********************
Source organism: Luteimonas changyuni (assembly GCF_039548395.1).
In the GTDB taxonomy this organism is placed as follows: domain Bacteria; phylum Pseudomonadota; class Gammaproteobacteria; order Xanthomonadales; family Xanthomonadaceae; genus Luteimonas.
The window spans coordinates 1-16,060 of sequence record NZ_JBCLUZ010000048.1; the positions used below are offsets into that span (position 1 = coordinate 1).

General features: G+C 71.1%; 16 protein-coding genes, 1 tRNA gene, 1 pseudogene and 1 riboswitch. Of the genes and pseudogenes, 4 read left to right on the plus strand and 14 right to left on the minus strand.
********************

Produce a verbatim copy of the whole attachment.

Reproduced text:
Source organism: Luteimonas changyuni (assembly GCF_039548395.1).
In the GTDB taxonomy this organism is placed as follows: domain Bacteria; phylum Pseudomonadota; class Gammaproteobacteria; order Xanthomonadales; family Xanthomonadaceae; genus Luteimonas.
The window spans coordinates 1-16,060 of sequence record NZ_JBCLUZ010000048.1; the positions used below are offsets into that span (position 1 = coordinate 1).

General features: G+C 71.1%; 16 protein-coding genes, 1 tRNA gene, 1 pseudogene and 1 riboswitch. Of the genes and pseudogenes, 4 read left to right on the plus strand and 14 right to left on the minus strand.